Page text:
Nous présentons une analyse cladistique numérique (de parcimonie, ou économie d’hypothèses) des Spermatophytes plus Progymnospermes, utilisant des caractères de tous les organes du corps végétal, la comparaison extra-groupe, et une méthode de codification de caractères qui évite des prédispositions en faveur de ou contre les théories morphologiques alternatives. La solidité des résultats a été testé par la construction d’arbres phylétiques alternatifs et l’analyse de sous-ensembles des données. Selon ces expériences, certains phylums sont bien appuyés, mais ils peuvent être reliés de façons très différentes mais presque également économiques, apparemment à cause d’homoplasie répandue. Nos résultats confirment le concept de Rothwell, selon lequel les Coniféropsides sont dérivées de Ptéridospermes platyspermiques à pollen saccate proches deCallistophyton, mais l’hypothèse d’une dérivation de Progymnospermes proches d’Archaeopteris et d’une origine diphylétique de la graine est presque aussi économique. La division de Meyen des Spermatophytes en lignées radiospermiques et primairement et secondairement platyspermiques est très peu économique, mais son concept d’une affinité entre les Ginkgoales et les Peltaspermes mérite de l’attention. Les Angiospermes se situent parmi les groupes platyspermiques, comme groupe-frère des Bennettitales,Pentoxylon, et Gnetales, et le phylum ainsi constitué (“Anthophytes”) est le mieux lié àCaytonia et aux Glossoptérides, bien que des rapports avec d’autres combinaisons de taxons de Ptéridospermes mésozoïques soient presque aussi économiques. Ces résultats indiquent que le carpelle des Angiospermes peut être interprété comme une sporophylle pennée modifiée portant des cupules anatropes (=ovules bitégumentés), puisque les strobiles des Gnetales sont le mieux interprétés comme des agglomérations de fleurs bennettitaliennes fort réduites, comme l’a proposé Arber et Parkin et Crane. Nos arbres phylétiques les plus économiques supposent que la lignée des Angiospermes (mais pas forcément tous ses traits modernes) s’étend jusqu’au Trias, mais une origine plus récente à partir de quelque espèce deCaytonia ou de Bennettitales, hypothèses presque aussi économiques, doit aussi être considérée. Ces résultats suggèrent que plusieurs traits considérés comme des adaptationsclés dans l’origine ou l’expansion des Angiospermes (fleurs entomophiles, rapidité de reproduction, tolérance de sécheresse) étaient en fait hérités de leurs ancêtres gymnospermiques. La diversification explosive des Angiospermes pourrait plutôt être une conséquence de la clôture du carpelle, conduisant à un taux de spéciation élevé dû au potential pour des mécanismes d’isolement stigmatiques et/ou de nouveaux moyens de dispersion. L’étude de séquences d’ADN des végétaux actuels et de meilleurs renseignements sur l’anatomie, la phytochimie, la morphologie des sporophylles, et l’embryologie des Bennettitales et Caytoniales pourraient fournir des testes critiques de rapports phylétiques.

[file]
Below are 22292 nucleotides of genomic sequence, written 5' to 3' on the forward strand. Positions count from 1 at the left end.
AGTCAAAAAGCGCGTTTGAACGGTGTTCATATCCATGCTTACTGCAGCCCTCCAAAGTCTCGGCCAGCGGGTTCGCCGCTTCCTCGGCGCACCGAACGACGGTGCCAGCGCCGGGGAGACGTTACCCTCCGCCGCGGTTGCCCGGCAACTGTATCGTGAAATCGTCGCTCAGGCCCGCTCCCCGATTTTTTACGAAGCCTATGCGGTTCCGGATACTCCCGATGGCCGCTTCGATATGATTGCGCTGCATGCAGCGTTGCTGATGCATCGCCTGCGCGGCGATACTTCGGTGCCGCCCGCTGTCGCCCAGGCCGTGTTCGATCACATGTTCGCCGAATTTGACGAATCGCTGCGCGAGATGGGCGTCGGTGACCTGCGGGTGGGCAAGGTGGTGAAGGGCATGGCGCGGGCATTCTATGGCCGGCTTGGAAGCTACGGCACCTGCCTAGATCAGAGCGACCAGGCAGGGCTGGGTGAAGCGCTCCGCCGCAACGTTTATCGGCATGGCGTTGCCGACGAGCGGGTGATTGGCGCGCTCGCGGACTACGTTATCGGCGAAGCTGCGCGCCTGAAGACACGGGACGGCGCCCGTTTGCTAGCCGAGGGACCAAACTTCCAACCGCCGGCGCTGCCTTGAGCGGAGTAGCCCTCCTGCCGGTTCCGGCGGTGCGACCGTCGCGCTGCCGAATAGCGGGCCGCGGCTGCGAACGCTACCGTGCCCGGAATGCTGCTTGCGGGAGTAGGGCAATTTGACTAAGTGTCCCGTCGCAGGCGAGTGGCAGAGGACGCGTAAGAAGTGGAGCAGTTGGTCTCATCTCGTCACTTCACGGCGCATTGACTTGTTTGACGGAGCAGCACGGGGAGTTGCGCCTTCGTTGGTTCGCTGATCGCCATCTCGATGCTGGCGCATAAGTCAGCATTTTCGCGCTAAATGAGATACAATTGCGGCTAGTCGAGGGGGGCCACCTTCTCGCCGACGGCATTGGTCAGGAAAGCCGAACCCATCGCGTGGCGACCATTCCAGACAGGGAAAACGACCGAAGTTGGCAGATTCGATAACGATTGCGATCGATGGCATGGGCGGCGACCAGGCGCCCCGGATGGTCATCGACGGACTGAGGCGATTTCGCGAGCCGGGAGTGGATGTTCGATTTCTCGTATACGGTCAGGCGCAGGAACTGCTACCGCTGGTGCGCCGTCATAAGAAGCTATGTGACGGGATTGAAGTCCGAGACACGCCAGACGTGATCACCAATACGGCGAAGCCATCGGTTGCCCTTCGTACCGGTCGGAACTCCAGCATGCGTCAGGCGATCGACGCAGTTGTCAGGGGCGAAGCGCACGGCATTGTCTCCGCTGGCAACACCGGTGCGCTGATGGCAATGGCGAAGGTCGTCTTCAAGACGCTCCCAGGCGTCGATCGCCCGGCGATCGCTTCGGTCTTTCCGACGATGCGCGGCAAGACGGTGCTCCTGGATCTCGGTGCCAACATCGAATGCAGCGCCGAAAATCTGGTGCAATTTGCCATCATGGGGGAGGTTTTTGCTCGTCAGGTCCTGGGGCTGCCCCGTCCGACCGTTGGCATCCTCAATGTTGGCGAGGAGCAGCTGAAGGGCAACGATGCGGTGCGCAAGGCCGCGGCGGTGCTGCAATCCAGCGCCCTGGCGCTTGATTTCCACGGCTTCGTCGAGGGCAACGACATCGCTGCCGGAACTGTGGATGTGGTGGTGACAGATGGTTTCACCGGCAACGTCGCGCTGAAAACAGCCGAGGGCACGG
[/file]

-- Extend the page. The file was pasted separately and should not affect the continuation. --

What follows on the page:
Preview

Unable to display preview. Download preview PDF.

Unable to display preview. Download preview PDF.

Literature Cited

  1. Andrews, H. N., P. G. Gensel &W. H. Forbes. 1974. An apparently heterosporous plant from the Middle Devonian of New Brunswick. Palaeontology17: 387–408.Google Scholar
  2. Arber, E. A. N. &J. Parkin. 1907. On the origin of angiosperms. J. Linn. Soc, Bot.38: 29–80.Google Scholar
  3. ——. 1908. Studies on the evolution of the angiosperms. The relationship of the angiosperms to the Gnetales. Ann. Bot. (London)22: 489–515.Google Scholar
  4. Archangelsky, S. 1965. Fossil Ginkgoales from the Ticó Flora, Santa Cruz Province, Argentina. Bull. Brit. Mus. (Nat. Hist.), Geol.10: 121–137Google Scholar
  5. — 1968. Studies on Triassic fossil plants from Argentina. IV. The leaf genusDicroidium and its possible relation toRhexoxylon stems. Palaeontology11: 500–515.Google Scholar
  6. — &D. W. Brett. 1961. Studies on Triassic fossil plants from Argentina. I.Rhexoxylon from the Ischigualasto Formation. Philos. Trans., Ser. B244: 1–19.CrossRefGoogle Scholar
  7. ——. 1963. Studies on Triassic fossil plants from Argentina. II.Michelilloa waltonii nov. gen. et spec. from the Ischigualasto Formation. Ann. Bot. (London)27: 147–154.Google Scholar
  8. Arnold, C. A. 1948. Classification of gymnosperms from the viewpoint of paleobotany. Bot. Gaz.110: 2–12.CrossRefGoogle Scholar
  9. Ash, S. R. 1972. Late Triassic plants from the Chinle Formation in northeastern Arizona. Palaeontology15: 598–618.Google Scholar